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Two Poems by Katharyn Machan

by Katharyn Machan

My Brother

My brother lives in a box of cigars. 

Each day every day 

he lifts the lid to peek at the world 

and hopes the world won’t notice. 

Bristles grow on his face and throat. 

He smells, fears soap. 

He never throws his loose hairs away 

but carefully keeps them, dirty and dark, 

in the teeth of a green plastic comb. 

Long ago he spent years committing incest. 

I survived but we never mention it. 

He’s thirty-five now and still lives with our mother. My favorite joke when I visit is to talk 

of the time I stabbed his thigh with a fork 

and sent him screeching around the table 

for ruining my first perfect crayoned picture. 

We pretend to laugh and the scar 

does not go away. Migraine headaches 

take me back to the fork, to the fort 

he built under cool pines 

where he wouldn’t let me visit 

unless I would...and I did. 

Now he does his best to repel. 

He rots his teeth, sucks his cigars, 

growls and belches and grows fat. 

Each night every night 

he grows a little smaller inside. 

One morning my mother, weeping, 

may find he’s flickered out at last, 

a small gray heap in an ashtray. 

I’ll visit, leave the jokes behind, 

bring instead a perfect crayoned picture 

to wrap around his coffin.


Virgin Poem

If we lived in the South Sea long ago,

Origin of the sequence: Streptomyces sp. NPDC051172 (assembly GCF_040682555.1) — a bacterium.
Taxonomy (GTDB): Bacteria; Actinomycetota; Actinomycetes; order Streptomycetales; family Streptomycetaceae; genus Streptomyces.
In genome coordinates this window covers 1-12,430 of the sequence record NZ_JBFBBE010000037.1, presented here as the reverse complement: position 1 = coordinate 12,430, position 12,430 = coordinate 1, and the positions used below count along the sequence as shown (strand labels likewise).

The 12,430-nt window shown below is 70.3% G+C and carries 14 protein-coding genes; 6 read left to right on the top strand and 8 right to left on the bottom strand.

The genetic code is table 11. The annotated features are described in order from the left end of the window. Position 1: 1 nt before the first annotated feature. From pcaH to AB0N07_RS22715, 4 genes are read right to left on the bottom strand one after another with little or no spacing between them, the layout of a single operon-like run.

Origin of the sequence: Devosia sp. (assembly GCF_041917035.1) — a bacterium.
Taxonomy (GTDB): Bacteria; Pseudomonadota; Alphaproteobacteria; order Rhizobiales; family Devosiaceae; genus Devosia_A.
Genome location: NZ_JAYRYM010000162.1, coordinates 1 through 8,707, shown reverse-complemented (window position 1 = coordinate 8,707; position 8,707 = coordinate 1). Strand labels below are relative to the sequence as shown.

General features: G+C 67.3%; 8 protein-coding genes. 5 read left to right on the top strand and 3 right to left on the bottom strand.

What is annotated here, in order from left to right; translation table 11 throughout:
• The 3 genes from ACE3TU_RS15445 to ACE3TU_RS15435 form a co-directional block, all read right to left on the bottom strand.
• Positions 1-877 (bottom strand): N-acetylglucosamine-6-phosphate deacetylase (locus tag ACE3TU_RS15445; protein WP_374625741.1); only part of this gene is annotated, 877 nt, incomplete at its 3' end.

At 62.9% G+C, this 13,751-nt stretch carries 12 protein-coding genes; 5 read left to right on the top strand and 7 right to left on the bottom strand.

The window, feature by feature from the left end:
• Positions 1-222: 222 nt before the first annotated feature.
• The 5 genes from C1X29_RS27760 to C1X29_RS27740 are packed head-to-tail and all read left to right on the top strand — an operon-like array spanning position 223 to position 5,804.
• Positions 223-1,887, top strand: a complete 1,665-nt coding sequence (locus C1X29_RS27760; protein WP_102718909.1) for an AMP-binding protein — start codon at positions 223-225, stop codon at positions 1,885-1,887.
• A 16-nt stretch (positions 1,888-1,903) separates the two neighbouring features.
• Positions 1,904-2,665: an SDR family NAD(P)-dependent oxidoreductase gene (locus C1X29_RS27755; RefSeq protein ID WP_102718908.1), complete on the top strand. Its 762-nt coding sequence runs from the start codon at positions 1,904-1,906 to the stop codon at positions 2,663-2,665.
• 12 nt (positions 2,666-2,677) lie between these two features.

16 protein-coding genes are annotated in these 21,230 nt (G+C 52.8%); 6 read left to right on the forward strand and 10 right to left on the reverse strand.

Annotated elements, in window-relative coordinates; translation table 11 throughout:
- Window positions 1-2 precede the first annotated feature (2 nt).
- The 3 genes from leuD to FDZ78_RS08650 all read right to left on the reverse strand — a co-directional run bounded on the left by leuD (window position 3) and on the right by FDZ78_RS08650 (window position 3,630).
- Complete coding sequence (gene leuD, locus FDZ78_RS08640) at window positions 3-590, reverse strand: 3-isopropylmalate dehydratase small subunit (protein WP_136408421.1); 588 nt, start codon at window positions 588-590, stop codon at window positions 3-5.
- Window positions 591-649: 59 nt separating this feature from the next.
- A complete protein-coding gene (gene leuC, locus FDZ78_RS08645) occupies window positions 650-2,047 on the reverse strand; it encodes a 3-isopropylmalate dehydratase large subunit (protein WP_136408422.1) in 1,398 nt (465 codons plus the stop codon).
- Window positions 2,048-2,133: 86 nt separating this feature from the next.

brother, you might have been husband 

or lover, taking me in the flowered tent 

in ritual, at the festival. 

My friends would have brought me shells 

and coral, combed my fine brown hair 

back from my face, giggling 

to think of kisses there. To think 

of you, older brother, striding into the tent 

to find me there on the sweet soft cloth 

stretched upon the sand, my breasts 

years from blossom, my hips 

straight and narrow as a young palm. 

Oh, your manroot there. Your hands 

tender and gentle with knowledge 

taught you by the village fathers, 

tradition, protecting me from evil 

spirits that would gather to my hymen. 

You would hurt me, yes, but you 

would recognize my pain, acknowledge 

tears, go on loving me as clean 

little sister, and I would know 

the pain would end and leave me whole. 

How different, brother, in this northern land 

where you tore my flesh and left me broken, 

dirty secret, shameful sister 

knowing eight years into life 

love is a jagged island of ice 

where flowers never grow.


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